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It's about time: austerity is the new fashion in Europe

From the Washington Post: "Britain announced a far-reaching deficit-reduction plan Tuesday aimed at saving billions of dollars over the next five years, becoming the latest European nation to slash spending amid increased worries about rising public-sector debt."

It's not perfect news, though, since about one-fourth of the deficit reduction will supposedly be achieved by increased taxes, but it's a good start. The spending cuts are impressive in that they target spending programs directly, and the same thing is happening in Germany and France. "Britain's decision to cut rather than spend follows a wave of austerity packages recently unveiled across Europe, including almost $100 billion worth of cuts in Germany and public-sector pension reforms in France."

Obama, of course, cautioned the Europeans to avoid premature austerity measures since they might harm economies. The market, however, reacted to the news by boosting the value of the pound (up 13% in the past month); plus, German stocks are up about 10% in the past month, and UK stocks are up 5%. If too much spending causes huge deficits and raises fears of huge tax increases (a bad thing in the eyes of investors), then cutting back on excessive spending can only be a good thing.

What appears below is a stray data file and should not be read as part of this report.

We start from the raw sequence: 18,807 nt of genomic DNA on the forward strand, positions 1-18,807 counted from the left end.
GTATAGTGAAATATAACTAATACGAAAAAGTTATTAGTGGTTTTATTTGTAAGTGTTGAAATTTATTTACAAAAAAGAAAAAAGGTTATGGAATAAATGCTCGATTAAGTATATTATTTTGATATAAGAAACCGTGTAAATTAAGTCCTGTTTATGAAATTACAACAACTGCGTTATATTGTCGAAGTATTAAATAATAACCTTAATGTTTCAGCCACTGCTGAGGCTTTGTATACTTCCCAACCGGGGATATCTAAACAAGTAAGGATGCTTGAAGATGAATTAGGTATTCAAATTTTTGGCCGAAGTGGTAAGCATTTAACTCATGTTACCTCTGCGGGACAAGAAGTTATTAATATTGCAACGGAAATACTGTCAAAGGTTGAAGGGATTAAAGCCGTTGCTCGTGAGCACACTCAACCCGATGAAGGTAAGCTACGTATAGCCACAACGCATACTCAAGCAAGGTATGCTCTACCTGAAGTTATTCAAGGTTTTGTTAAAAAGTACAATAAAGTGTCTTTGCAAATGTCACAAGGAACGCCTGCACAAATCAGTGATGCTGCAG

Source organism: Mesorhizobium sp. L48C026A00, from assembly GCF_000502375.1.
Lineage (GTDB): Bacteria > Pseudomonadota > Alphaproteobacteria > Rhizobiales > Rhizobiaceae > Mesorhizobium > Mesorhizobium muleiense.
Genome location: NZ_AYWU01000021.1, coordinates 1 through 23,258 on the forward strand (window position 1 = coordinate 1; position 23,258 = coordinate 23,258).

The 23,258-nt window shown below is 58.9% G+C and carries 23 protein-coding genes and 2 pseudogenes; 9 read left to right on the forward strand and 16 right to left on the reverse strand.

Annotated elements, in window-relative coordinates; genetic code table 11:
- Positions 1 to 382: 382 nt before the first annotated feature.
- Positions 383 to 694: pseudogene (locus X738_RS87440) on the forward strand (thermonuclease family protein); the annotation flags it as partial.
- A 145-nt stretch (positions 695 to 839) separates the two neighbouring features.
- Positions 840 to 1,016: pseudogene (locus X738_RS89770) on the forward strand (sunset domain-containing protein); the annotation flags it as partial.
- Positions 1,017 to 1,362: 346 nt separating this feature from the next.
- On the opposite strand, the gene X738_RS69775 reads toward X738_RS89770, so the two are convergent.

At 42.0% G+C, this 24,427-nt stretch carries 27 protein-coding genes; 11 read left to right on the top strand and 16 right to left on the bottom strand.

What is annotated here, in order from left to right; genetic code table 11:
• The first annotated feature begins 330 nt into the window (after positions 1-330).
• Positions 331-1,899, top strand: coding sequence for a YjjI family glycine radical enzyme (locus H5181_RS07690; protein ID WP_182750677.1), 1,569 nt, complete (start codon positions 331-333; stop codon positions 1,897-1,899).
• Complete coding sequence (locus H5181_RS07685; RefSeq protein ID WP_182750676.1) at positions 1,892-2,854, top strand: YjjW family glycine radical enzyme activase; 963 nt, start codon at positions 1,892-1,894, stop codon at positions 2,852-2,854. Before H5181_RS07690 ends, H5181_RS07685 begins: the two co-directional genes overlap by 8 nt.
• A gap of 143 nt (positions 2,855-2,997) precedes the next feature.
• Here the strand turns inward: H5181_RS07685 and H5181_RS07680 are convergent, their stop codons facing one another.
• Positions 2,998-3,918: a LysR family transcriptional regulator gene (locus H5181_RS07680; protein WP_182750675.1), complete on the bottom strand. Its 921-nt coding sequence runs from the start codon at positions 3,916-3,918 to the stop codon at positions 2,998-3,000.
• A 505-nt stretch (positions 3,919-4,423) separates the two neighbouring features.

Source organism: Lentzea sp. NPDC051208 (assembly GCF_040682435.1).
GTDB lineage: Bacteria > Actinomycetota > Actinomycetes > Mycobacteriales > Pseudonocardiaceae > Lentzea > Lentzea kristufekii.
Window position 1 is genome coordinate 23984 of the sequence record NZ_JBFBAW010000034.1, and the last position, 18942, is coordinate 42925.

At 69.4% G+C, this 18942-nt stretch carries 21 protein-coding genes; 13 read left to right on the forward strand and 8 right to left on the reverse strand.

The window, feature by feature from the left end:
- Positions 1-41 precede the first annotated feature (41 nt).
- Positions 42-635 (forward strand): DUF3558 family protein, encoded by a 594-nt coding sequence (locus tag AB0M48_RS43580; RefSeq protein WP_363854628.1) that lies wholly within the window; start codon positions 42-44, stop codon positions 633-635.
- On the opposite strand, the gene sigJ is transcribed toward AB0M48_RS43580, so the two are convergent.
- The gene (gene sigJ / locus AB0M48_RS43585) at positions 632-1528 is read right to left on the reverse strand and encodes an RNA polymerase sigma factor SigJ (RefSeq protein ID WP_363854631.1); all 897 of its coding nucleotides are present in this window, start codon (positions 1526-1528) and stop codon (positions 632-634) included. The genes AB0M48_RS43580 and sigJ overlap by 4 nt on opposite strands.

This U.S. needs to join this party, and the sooner the better.

UPDATE: This party is spreading around the world to Australia: "Julia Gillard became Australia's first female prime minister after Kevin Rudd stepped aside as leader of the governing Labor Party, paving the way for the government to drop a controversial new 40% levy on mining profits that has damaged its standing in voter polls."

Not to mention the many municipalities and states that are now being forced to look at trimming out-of-control pension obligations.

UPDATE: The WSJ has a great op-ed which summarizes the failure of Keynesian stimulus efforts around the world, and how the political tides are turning against them.

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